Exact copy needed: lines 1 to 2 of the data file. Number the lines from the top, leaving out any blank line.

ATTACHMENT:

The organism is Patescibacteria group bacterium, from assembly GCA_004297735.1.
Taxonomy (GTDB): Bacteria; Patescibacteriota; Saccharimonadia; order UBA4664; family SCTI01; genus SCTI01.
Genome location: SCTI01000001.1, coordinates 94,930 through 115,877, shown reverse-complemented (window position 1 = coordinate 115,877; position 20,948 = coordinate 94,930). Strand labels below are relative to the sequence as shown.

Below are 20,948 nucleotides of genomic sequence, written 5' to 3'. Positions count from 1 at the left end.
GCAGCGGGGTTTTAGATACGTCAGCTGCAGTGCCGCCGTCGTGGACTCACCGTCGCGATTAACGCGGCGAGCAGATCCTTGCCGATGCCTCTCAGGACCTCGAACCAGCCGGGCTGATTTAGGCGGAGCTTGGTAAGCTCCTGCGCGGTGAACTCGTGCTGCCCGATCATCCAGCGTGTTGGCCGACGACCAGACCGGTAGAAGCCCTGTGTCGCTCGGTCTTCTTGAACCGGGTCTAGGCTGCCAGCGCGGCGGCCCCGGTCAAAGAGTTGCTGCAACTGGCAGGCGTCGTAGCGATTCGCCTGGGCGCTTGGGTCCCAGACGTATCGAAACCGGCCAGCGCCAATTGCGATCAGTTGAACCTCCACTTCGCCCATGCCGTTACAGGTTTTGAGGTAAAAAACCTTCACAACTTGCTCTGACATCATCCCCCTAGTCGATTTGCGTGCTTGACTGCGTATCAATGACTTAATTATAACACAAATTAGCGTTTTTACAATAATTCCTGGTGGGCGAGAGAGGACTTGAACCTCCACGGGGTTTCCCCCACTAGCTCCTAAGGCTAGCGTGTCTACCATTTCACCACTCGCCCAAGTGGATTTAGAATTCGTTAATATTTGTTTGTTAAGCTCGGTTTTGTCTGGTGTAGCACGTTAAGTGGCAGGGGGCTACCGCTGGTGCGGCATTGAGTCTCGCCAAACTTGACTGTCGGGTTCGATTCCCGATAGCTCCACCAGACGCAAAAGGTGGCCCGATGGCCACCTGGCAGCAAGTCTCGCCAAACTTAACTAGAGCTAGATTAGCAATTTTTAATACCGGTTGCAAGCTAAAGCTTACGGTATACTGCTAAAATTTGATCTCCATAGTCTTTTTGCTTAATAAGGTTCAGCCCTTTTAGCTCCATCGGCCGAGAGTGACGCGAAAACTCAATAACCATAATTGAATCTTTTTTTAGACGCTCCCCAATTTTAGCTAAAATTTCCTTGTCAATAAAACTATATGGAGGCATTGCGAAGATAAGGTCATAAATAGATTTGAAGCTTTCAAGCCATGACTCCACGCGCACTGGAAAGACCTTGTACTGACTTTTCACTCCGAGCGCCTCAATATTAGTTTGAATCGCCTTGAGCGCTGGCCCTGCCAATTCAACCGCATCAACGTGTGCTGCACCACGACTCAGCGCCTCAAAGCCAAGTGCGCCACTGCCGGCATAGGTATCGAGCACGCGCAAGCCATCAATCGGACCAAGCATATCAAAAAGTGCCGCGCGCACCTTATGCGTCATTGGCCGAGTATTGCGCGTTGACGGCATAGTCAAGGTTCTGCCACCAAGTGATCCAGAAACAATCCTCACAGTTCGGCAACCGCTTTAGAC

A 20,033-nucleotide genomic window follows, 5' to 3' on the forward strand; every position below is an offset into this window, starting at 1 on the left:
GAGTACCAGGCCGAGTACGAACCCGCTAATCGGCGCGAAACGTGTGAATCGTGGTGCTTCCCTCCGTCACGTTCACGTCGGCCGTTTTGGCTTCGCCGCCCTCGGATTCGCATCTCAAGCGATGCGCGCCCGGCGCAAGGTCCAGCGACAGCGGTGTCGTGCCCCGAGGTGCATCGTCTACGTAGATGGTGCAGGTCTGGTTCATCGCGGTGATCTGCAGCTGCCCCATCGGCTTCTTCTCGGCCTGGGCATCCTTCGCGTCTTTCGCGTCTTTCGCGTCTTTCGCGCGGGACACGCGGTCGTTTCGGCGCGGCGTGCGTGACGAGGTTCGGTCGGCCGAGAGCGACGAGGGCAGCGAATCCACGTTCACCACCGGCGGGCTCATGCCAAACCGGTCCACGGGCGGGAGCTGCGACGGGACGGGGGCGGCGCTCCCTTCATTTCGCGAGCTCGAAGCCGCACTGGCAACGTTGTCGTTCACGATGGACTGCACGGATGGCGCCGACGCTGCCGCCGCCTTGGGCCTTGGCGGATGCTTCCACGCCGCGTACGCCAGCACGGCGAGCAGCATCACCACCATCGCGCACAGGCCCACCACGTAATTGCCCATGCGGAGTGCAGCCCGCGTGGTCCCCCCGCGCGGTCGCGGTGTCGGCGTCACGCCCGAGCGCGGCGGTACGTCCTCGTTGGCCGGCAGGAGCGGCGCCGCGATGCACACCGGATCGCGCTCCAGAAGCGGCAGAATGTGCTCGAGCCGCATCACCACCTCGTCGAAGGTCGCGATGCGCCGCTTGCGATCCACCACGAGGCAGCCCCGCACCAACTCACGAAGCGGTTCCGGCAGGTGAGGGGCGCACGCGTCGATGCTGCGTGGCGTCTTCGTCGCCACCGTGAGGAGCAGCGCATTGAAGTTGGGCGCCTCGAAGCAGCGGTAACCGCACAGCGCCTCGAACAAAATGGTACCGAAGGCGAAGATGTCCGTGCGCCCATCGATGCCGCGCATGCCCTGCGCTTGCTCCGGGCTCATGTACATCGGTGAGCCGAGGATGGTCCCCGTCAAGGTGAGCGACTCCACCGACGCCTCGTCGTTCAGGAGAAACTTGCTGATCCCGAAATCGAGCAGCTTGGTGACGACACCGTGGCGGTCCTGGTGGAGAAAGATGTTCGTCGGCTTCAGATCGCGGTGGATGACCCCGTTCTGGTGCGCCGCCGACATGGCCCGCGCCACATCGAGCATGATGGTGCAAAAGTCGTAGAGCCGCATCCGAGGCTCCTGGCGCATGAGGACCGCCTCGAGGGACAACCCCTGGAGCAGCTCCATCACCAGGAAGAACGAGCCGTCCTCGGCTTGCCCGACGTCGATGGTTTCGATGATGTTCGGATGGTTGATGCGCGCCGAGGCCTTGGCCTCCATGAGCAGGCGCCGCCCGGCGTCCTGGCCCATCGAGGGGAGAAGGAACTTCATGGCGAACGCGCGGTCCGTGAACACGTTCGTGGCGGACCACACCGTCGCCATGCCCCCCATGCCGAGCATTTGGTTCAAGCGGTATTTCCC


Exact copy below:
The organism is Patescibacteria group bacterium, from assembly GCA_004297735.1.
Taxonomy (GTDB): Bacteria; Patescibacteriota; Saccharimonadia; order UBA4664; family SCTI01; genus SCTI01.